DASCH homes are much smaller than the Markham facility, with just three or four residents in each one. There have been no positive COVID-19 tests thus far; if that changes there are plans to turn two homes into quarantine residences.
“The challenge is to deliver the message to families that you can’t see your loved ones. We’re following the guidelines, but delivering that message is awful.” ‐Karen Fonseth, CEO of DASCH
Explaining the pandemic and the accompanying physical-distancing rules — the province has extended the state of emergency to May 17 — isn’t simple when communicating with group-home residents who have varying levels of education and cognitive ability, says Janet Forbes, executive director of Inclusion Winnipeg, a charity that has assisted those with intellectual disabilities and their families since 1958.
"While all of us are going through a challenging time, people with intellectual disabilities are at risk of experiencing the disruptions to their typical days in more profound ways," Forbes says. "People rely on routines because they then know what to expect."
The Lehr family is one whose routines have been disrupted. Karen, 44, has Down syndrome and lives with three other residents in a River Heights group home operated by DASCH. Her parents, John, 76, and Kay, 73, connect with their daughter on the phone and online.
"It’s not as bad as it might seem," John says. "It could be a damn sight worse. If it were 30 years ago, it would have been much tougher, only with the telephone. Now we can see her on FaceTime."
Easter weekend was particularly difficult for the Lehrs.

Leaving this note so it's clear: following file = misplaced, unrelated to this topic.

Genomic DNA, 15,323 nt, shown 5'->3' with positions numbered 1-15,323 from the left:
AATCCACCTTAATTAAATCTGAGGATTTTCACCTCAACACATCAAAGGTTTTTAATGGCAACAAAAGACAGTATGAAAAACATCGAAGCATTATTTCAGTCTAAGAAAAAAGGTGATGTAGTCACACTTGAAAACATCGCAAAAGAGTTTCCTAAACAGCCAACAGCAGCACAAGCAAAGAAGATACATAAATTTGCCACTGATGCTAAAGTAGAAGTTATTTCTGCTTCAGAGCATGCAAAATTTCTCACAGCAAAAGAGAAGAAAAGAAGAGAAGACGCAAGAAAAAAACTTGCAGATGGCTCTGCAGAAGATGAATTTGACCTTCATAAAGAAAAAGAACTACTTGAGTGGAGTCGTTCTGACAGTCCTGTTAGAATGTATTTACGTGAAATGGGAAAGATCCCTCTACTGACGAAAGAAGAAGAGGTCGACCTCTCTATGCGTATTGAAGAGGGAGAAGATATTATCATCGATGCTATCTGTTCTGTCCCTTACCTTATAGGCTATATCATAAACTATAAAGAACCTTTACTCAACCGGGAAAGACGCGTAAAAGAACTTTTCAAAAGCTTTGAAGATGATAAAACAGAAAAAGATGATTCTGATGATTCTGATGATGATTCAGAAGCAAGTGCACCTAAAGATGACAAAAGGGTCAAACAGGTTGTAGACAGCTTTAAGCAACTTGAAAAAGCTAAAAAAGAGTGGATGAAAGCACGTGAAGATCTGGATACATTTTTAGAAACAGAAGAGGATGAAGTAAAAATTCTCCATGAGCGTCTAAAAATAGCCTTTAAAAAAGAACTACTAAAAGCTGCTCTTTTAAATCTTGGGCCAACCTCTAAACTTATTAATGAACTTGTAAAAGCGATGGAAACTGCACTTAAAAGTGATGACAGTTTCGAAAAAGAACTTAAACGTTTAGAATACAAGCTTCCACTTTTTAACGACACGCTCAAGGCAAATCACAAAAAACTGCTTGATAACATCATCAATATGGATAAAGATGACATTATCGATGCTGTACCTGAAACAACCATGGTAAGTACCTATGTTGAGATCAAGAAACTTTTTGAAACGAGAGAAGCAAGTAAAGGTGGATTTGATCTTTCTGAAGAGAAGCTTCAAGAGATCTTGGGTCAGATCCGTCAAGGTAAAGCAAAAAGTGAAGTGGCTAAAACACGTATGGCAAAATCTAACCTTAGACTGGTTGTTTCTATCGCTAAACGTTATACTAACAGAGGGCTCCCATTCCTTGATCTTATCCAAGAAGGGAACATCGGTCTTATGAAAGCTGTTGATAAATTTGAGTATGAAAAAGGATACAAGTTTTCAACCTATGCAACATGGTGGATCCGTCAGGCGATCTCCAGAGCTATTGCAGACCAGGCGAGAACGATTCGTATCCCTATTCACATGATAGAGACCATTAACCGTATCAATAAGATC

"There was a degree of angst when all this happened," John says. "We debated — we’d normally bring Karen over for Easter — but if she came, she’d have to stay, and then she’d miss her friends (at the group home).
"We felt terrible as parents, but we’re glad she enjoyed it where she is."
Before the pandemic, Karen worked five days a week at Shaftesbury Park Retirement Residence. But the southwest Winnipeg seniors’ residence has restricted staffing to essential workers to prevent spread of the virus, so she is unemployed for the time being.
John says she isn’t missing her salary — "Karen’s wants are pretty minimal" — but she’d rather be back at the retirement home.
"After Karen had been away for a week, she made inquiries about going back to work," he says. "Work is more than pay — it’s a sense of belonging."
The virus has also shut down DASCHWorks, a new vocational training program that was starting to show promise for many people who believed they couldn’t hold a job, Fonseth says.
Inclusion Winnipeg has had to suspend its Ready Willing and Able project, which seeks employers to hire people with intellectual disabilities, and also had to call off professional development training events, Forbes says.